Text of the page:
And so to our final walk of the trip. Through the Kogelberg Biosphere Reserve and Kogelberg mountains to the Harold Porter National Botanical Garden.
This rugged and exceptionally untouched landscape was declared a UNESCO World Heritage site in 1998. Like Fernkloof, it has huge floral diversity, far exceeding the Amazon rainforest in terms of species per square kilometre, but its status as a UNESCO biosphere reserve gives it far higher protection. We had some paperwork to get our hiking permits in order and seemed to be the only people walking that day.
The grown-up definition of biosphere reserves, according to UNESCO, is:
“areas comprising terrestrial, marine and coastal ecosystems. Each reserve promotes solutions reconciling the conservation of biodiversity with its sustainable use.”
But, and despite all I’ve been taught about Harvard referencing, personally I quite like extracts from the children’s version on ‘Simple English Wikipedia’:
A biosphere reserve is an ecosystem with plants and animals of unusual scientific and natural interest. [UNESCO’s] plan is to promote management, research and education in ecosystem conservation [and] sustainable use of natural resources. The aim is to get a balanced relationship between mankind and nature.
You can’t really argue with that.
The wonderful Gilly and Ralph Louw guided us again, patiently stopping to allow me to take photos and answering my 57,000 questions about the plants we saw. They told us about one lady from China, who high up on the isolated mountain, stopped in her tracks, in awe of the colourful scene in front of her, speechless for quite some time. Eventually, she slowly turned around and with an incredulous look, simply asked, ‘but who planted all these flowers?’.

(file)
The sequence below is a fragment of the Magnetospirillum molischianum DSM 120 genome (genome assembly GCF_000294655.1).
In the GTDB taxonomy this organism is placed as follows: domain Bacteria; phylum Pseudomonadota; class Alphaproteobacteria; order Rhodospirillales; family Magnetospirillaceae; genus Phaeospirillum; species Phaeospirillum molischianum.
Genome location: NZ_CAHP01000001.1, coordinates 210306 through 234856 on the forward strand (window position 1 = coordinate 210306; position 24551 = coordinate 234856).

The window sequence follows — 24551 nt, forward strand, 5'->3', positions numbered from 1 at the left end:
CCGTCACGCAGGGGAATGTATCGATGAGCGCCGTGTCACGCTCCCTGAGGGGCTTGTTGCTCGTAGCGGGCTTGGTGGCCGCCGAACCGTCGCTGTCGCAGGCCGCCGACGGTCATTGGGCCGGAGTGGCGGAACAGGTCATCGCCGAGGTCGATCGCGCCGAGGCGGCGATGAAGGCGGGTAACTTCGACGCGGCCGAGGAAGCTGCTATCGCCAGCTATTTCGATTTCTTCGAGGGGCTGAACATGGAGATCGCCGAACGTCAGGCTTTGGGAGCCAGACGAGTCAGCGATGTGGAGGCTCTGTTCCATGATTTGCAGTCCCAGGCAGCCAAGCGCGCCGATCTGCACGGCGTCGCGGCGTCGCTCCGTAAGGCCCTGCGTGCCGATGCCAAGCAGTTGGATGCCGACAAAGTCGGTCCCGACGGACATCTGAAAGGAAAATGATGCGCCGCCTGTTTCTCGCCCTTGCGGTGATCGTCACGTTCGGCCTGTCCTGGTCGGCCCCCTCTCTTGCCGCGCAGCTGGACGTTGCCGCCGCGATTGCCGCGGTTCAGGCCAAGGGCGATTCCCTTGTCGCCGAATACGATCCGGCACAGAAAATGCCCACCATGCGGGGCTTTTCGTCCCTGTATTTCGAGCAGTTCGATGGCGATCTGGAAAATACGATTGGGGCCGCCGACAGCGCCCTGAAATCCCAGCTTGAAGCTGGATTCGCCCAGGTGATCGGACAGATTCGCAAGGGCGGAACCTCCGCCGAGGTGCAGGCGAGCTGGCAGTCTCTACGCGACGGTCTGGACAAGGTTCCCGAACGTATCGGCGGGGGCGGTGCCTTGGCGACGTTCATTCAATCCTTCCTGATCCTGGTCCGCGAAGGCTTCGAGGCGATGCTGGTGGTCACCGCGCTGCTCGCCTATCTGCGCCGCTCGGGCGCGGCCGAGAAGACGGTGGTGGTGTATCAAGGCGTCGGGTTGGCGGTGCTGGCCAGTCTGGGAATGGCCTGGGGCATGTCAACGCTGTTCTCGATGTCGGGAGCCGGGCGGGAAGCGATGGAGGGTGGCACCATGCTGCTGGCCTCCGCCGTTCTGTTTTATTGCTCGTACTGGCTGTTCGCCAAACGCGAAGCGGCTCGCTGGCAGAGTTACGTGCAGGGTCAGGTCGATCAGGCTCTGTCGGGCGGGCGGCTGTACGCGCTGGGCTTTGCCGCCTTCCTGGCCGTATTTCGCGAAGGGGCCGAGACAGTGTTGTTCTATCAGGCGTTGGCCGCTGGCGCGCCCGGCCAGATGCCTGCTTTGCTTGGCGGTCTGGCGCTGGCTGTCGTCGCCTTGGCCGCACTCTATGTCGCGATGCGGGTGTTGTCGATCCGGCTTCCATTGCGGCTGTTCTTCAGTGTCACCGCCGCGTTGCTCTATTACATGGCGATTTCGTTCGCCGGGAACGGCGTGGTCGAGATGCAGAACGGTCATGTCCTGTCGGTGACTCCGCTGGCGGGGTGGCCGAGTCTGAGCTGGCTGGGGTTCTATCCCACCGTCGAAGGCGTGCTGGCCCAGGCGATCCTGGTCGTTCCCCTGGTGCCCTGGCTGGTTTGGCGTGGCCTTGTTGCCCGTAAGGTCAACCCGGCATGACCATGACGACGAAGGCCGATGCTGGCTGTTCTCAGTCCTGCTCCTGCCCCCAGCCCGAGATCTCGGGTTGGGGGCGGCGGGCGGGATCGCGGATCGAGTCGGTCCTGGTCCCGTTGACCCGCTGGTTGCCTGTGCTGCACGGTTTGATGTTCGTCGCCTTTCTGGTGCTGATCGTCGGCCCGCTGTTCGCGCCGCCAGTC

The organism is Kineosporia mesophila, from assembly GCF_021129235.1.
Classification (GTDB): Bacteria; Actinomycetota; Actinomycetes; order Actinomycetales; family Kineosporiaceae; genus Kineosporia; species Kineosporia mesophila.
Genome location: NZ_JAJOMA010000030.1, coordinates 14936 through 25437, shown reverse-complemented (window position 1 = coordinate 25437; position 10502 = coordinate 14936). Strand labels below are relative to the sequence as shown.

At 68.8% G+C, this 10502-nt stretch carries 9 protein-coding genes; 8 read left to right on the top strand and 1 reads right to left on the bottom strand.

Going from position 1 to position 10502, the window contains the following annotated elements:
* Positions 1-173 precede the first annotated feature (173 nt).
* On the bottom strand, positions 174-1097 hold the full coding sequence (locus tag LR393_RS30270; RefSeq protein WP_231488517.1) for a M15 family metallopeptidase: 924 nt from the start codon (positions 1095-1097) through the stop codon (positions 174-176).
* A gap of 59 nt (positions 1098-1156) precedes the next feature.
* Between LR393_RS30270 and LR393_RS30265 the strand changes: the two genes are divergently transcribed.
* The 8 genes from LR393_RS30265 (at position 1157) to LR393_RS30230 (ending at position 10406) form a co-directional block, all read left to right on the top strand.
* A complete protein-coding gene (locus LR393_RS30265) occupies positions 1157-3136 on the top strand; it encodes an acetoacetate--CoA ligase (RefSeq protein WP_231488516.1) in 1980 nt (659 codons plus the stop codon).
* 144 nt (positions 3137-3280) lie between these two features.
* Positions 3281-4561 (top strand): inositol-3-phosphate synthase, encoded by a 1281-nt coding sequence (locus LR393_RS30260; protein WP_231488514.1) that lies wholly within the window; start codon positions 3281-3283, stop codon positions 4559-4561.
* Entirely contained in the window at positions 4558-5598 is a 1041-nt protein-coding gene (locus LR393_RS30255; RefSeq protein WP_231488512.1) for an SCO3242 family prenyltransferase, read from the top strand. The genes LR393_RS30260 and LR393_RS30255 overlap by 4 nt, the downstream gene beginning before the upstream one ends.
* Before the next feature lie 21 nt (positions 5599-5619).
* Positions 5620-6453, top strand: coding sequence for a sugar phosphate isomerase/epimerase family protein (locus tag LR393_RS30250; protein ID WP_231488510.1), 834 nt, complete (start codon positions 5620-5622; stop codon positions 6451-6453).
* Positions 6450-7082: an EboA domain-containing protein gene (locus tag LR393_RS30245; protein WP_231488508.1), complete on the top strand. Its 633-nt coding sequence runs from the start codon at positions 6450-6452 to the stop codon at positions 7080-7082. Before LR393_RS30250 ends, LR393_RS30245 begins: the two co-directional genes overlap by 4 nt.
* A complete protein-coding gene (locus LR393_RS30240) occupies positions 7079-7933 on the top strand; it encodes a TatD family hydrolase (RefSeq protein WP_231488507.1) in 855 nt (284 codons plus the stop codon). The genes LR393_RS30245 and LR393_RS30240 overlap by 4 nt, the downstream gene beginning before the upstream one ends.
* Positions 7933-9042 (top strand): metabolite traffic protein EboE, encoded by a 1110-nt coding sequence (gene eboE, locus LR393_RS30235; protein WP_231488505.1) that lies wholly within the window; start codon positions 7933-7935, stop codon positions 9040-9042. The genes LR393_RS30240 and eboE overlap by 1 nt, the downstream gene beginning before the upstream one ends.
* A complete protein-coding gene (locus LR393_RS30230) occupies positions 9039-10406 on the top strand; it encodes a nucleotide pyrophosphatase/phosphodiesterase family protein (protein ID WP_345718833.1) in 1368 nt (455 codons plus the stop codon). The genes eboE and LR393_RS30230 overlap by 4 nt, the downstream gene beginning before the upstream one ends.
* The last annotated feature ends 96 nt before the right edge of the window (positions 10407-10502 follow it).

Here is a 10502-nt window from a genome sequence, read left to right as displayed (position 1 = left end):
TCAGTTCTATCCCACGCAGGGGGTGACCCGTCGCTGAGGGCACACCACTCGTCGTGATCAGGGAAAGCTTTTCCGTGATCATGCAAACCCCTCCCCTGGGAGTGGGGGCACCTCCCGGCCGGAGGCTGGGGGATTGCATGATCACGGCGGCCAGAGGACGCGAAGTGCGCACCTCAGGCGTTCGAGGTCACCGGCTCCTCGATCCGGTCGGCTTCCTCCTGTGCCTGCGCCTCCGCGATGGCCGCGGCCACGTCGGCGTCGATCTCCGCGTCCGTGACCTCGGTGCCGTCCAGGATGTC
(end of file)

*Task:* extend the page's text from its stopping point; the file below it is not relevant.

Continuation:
It’s a delightful, but really not such a naive thing to say, when you see the view she had. It’s not just the quantity of flowers but also both the variety and artistic layout of the plants. We’ve all seen photos of bluebell woods or poppy fields but it’s rare you see such intensity combined with such variety. It’s genuinely hard to imagine this hadn’t been thought through on paper first off.
Combining plants in aesthetically pleasing ways is one of the hardest gardening skills to master, not least because each plant in each grouping is constantly changing: as it grows over the years and also each and every season. Seeing plants growing in the wild in South Africa has given me so many design ideas.
You can clearly see the idea of matrix planting: a subtle–but dominant by volume–plant giving a cohesive backdrop, with more special plants popping up within in. It allows for plenty of variety without a feeling of ‘bittiness’. The photo at the very top of the page, with white Erica sessiliflora and deep pink Berzelia rubra spheres set amongst a matrix of Restio and proteas is a great example of this.
Kogelberg shows us how species can work both in isolation or within groups, if certain other factors apply. We are often told to plant in threes, or fives, but actually nature very often has solitary species, the wider matrix holding the whole picture together.
Rules, such as the three and five one, are useful and have been created for good reason to avoid common weak points in design. But we can become too rigid in following them. As we learn and tweak our gardens, we can move on from the standard rules to apply some dynamism, spontaneity and personalisation, which takes them to a whole new level, beyond the formulaic and into a new, creative world that’s just our own. Spending time in nature is one of the most inspiring ways of seeing new opportunities and avenues for our gardens.